Peter the Great

Facts about Peter the Great

We found 32 facts about Peter the Great

The first Emperor of all Russia

Peter the Great is considered one of Russia's greatest rulers. He was a great reformer, strategist, and builder who was the first of the tsars to travel abroad to learn and watch the world develop.
He wasn’t reluctant to act incognito to take on physical labor. He tried to transfer all the experience he gained to Russia. He won wars, built cities, and changed the country for the better. His methods were not always benign and approved by everyone. It is said that he was great but also cruel.

Peter the Great
Pyotr I Alekseyevich, commonly known as Peter the Great, was born in 1672 in Moscow.

He was the son of Alexei I Mikhailovich (Tsar of Russia from 1645 to 1676, father of three successive tsars of the Romanov dynasty - Fyodor III, Ivan V, and Peter I), and Natalia Kirillova Naryshkina (Tsarina of Russia, second wife of Tsar Alexei I Romanov).

At the age of four, he lost his father and was placed under the care of boyar Rodion Streshnev.

His education took place under the tutelage of enlightened teachers, including Simeon Polotsky, a great poet and dramatist who came from the Polish-Lithuanian Commonwealth. He received a thorough education, learned German and Dutch in his youth, and was interested in technical and military issues.

After his father's death, Peter's half-brother, Fyodor III Romanov, took the throne.

Fyodor's death, after six years of rule, led to conflict between Peter and his other half-brother Ivan, who was mentally limited.

Eventually, both brothers became tsars, with their sister Sophia as regent.

The brothers co-ruled until Ivan V died in 1696.

Meanwhile, Peter married Eudoxia Lopukhina, who came from a wealthy boyar family.

She married Peter shortly before an attempt on his life, prepared by the Tsar's half-sister Sophia Romanova (Peter threatened her claim to the throne). Three sons were born of the union with Eudoxia: Alexei Petrovich (who was later imprisoned, tortured, and executed in Petropavlovsk on his father's orders), Alexander Petrovich, and Pavel Petrovich. The marriage, however, did not turn out to be a happy one, Peter dismissed his wife and later confined her to the Pokrovsky Monastery in Suzdal.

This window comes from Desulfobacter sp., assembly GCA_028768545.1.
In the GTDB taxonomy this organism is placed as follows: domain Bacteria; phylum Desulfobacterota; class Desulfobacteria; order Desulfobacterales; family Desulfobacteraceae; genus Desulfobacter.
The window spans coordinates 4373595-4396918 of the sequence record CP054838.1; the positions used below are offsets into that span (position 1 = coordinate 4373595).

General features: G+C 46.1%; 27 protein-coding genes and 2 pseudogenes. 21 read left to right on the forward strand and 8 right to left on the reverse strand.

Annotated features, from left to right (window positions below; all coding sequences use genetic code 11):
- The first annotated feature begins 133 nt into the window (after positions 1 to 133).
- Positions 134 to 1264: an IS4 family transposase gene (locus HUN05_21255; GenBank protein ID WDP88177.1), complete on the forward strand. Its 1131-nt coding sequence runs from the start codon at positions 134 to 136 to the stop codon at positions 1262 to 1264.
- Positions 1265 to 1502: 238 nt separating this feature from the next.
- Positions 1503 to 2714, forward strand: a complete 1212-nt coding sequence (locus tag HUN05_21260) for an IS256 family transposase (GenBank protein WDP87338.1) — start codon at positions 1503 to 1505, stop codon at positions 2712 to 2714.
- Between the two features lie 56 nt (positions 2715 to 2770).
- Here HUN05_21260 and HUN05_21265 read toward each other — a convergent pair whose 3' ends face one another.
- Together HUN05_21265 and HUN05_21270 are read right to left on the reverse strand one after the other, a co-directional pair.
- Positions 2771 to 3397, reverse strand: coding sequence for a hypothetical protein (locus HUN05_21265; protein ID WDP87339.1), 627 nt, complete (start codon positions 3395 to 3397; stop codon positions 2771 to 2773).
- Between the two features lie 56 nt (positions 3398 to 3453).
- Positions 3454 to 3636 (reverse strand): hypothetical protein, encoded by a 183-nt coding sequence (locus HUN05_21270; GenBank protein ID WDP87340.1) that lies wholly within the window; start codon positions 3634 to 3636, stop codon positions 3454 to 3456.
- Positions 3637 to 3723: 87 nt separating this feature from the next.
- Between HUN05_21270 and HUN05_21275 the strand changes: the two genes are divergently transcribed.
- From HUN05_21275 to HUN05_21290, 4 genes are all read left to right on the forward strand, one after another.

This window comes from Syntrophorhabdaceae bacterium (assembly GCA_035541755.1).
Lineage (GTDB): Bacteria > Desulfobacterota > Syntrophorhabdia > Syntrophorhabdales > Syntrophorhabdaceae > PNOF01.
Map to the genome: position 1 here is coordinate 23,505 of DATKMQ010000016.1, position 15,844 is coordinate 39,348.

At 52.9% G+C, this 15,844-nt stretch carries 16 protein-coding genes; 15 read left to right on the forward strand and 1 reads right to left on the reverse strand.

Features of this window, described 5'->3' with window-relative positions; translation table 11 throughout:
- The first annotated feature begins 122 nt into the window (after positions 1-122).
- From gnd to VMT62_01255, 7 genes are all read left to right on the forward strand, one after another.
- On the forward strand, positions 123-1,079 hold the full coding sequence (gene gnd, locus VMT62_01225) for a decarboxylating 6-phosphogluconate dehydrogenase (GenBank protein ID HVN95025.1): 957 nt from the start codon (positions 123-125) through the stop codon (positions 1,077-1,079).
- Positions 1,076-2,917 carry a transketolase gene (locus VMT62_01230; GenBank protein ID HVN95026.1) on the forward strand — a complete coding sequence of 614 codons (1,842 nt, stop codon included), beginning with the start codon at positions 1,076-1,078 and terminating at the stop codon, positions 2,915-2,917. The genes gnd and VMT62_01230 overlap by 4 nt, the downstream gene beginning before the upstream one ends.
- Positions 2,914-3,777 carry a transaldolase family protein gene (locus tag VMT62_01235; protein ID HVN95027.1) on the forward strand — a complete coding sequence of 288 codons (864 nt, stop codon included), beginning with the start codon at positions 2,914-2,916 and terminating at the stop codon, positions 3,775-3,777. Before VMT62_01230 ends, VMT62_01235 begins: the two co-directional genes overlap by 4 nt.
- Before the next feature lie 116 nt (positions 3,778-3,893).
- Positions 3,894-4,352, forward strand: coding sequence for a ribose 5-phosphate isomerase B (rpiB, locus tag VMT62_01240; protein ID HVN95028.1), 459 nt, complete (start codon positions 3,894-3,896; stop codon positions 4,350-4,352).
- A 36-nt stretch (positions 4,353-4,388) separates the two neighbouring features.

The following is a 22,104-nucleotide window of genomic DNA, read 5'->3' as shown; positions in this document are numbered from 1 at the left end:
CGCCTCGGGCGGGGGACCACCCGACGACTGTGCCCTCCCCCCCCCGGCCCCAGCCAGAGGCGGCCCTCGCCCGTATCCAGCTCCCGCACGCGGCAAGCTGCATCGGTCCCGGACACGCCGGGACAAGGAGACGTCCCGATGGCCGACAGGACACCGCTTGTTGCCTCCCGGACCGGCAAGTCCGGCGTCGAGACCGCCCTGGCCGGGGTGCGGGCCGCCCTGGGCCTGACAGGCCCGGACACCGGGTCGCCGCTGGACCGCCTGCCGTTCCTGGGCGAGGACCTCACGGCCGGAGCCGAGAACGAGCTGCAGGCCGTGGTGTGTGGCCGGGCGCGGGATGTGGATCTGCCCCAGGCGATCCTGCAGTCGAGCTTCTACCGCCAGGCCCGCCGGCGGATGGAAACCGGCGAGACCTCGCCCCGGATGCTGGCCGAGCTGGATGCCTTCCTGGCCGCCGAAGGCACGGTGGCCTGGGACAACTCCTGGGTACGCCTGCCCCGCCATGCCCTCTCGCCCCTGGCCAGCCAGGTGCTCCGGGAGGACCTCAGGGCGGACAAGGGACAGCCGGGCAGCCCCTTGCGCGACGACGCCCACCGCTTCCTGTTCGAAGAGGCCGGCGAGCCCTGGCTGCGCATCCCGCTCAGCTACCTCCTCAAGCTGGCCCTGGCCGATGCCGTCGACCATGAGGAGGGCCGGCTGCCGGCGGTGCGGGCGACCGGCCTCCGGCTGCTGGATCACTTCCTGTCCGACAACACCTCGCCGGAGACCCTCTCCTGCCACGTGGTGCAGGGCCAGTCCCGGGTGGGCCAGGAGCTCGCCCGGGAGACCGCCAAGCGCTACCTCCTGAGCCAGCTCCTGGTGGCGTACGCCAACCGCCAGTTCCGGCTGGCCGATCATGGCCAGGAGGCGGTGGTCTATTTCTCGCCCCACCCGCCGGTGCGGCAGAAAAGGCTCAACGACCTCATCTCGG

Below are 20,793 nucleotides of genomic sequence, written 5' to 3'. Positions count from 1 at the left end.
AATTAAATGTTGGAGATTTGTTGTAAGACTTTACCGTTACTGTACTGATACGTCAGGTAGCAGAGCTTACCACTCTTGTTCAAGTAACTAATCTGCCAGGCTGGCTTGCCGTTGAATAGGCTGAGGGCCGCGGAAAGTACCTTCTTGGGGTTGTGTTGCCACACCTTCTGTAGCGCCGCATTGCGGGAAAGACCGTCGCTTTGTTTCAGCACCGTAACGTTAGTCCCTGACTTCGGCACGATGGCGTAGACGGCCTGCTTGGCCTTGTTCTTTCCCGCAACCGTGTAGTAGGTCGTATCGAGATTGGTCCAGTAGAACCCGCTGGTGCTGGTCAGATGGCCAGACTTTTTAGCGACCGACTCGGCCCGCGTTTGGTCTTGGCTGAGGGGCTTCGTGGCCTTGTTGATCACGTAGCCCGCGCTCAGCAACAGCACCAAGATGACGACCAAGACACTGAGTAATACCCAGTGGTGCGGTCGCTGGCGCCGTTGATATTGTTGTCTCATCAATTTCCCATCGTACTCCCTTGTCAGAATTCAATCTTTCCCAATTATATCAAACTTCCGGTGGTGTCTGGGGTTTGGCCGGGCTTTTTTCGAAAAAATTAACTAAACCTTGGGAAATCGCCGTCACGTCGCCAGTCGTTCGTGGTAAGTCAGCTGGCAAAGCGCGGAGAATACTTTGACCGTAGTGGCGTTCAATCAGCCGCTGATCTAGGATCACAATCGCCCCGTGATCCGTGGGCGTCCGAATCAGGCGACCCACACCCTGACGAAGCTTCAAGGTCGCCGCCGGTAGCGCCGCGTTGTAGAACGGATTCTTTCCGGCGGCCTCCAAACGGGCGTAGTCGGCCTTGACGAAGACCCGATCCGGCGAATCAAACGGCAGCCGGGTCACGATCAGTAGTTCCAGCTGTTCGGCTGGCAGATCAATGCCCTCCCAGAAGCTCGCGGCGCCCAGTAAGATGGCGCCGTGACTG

Shortly after Ivan V's death, already an independent tsar of Russia, he won his first victory, defeating the Turks and capturing the fortress of Azov.

This made him realize the need for a strong navy.

Meddling in the Polish election, Peter I supported the election of August II the Strong as king of the Polish-Lithuanian Commonwealth in 1697.
He was the first Russian tsar to travel abroad.

In 1697-1698, he embarked on an official diplomatic, 18-month mission called the “Grand Embassy,” traveling through the countries of Western Europe.  He went on this trip incognito as Peter Mikhailov.

The official purpose of this trip was to obtain confirmation that Turkey's European adversaries were ready to continue the war against the "enemy of the Lord's cross."

However, diplomatic considerations were not the only ones that came into play. Peter was curious about Europe, he wanted to see and learn about it. He wanted to gain as much knowledge as possible in matters that interested him.

Peter I dreamed of bringing Russia as a strong, modernized, accepted state into the arena of European politics.

He wanted to establish permanent diplomatic relations with European courts to gain their support in the struggle against the common enemy - the Ottoman Empire, and to acquire specialists in various fields for his country.

The envoy consisted of 200-250 people accompanying three plenipotentiary deputies (ambassadors).

These included three governors: Novgorod, Siberia, and Belov.

The envoy visited Livonia and Prussia, Germany, the Netherlands, England, Austria and the Republic.

In social contacts, Peter I was perceived as an attractive man with a noble demeanor and pleasant appearance. His intellectual qualities were also appreciated, but his lack of social savvy was also recognized, and his behavior was described as typical of a representative of his country.

During his stay in the Netherlands, Peter was employed in a shipyard belonging to the East India Company as a simple laborer, demanding to call him Peter Timmerman van Zaandam (Peter, the carpenter of Zaandam).